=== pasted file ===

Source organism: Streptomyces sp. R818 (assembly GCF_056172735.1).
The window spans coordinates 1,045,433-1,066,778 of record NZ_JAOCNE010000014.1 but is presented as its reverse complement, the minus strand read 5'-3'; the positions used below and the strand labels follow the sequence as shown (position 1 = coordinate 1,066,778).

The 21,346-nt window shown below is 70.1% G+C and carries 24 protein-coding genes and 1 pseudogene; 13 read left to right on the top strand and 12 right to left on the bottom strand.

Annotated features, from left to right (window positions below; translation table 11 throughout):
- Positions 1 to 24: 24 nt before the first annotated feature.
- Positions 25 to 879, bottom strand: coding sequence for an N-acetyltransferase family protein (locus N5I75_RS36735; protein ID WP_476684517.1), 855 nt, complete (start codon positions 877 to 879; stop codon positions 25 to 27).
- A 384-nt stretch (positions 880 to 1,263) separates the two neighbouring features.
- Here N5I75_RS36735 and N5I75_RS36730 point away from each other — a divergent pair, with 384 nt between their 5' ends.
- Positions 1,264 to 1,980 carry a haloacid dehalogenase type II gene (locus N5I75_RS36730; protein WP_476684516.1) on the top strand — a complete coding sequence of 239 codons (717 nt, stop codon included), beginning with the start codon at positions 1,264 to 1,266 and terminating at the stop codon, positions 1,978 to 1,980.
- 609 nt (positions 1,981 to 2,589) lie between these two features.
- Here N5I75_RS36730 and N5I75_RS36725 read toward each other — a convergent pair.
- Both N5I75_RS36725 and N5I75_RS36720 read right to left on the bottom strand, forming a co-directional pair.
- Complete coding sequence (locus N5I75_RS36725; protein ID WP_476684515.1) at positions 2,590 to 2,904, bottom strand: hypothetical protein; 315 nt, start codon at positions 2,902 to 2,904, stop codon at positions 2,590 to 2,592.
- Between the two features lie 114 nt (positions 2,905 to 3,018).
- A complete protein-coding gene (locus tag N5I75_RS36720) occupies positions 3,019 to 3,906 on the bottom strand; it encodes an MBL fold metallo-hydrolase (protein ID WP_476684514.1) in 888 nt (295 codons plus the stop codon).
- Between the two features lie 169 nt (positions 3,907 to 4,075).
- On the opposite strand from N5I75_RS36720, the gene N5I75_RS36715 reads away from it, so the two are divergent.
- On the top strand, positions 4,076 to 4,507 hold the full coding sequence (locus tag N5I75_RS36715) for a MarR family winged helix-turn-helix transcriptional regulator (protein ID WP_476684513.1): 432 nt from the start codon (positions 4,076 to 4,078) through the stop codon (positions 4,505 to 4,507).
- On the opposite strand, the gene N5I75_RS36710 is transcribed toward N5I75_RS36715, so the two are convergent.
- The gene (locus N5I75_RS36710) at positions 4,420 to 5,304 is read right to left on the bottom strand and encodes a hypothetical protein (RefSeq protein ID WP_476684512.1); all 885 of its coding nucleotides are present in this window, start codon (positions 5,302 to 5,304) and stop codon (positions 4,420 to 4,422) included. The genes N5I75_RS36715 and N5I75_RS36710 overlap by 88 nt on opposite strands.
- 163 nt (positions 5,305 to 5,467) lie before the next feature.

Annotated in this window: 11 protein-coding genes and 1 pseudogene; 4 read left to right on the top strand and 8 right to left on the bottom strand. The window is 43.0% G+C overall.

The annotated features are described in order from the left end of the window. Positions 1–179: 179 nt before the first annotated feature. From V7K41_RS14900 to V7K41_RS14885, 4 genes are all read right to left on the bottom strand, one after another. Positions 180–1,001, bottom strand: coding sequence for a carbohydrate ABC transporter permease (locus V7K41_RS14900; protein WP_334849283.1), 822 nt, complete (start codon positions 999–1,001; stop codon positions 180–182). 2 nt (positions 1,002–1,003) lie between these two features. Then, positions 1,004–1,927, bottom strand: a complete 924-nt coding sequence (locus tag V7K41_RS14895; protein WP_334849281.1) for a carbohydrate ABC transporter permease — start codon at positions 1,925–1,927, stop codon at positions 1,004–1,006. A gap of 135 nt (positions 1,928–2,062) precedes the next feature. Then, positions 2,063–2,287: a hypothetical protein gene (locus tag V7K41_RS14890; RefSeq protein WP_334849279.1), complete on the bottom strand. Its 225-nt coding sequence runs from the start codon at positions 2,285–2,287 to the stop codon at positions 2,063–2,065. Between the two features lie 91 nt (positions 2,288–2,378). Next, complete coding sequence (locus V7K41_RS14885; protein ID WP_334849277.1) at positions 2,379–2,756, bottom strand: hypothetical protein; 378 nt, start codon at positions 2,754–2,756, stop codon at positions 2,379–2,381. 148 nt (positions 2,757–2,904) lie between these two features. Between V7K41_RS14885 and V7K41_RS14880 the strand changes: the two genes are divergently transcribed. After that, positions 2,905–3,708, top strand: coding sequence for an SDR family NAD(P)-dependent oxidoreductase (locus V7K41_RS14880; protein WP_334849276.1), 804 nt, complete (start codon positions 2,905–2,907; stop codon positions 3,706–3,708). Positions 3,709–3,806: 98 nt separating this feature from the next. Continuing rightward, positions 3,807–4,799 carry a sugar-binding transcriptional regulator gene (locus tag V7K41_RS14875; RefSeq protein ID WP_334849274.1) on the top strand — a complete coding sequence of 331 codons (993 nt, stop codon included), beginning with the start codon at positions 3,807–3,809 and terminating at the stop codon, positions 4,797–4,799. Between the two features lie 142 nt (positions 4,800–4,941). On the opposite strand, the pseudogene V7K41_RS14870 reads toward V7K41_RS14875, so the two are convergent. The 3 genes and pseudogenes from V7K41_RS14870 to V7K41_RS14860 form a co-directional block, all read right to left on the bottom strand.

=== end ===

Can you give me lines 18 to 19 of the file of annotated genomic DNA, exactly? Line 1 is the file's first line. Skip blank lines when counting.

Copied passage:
- On the top strand, positions 4,076 to 4,507 hold the full coding sequence (locus tag N5I75_RS36715) for a MarR family winged helix-turn-helix transcriptional regulator (protein ID WP_476684513.1): 432 nt from the start codon (positions 4,076 to 4,078) through the stop codon (positions 4,505 to 4,507).
- On the opposite strand, the gene N5I75_RS36710 is transcribed toward N5I75_RS36715, so the two are convergent.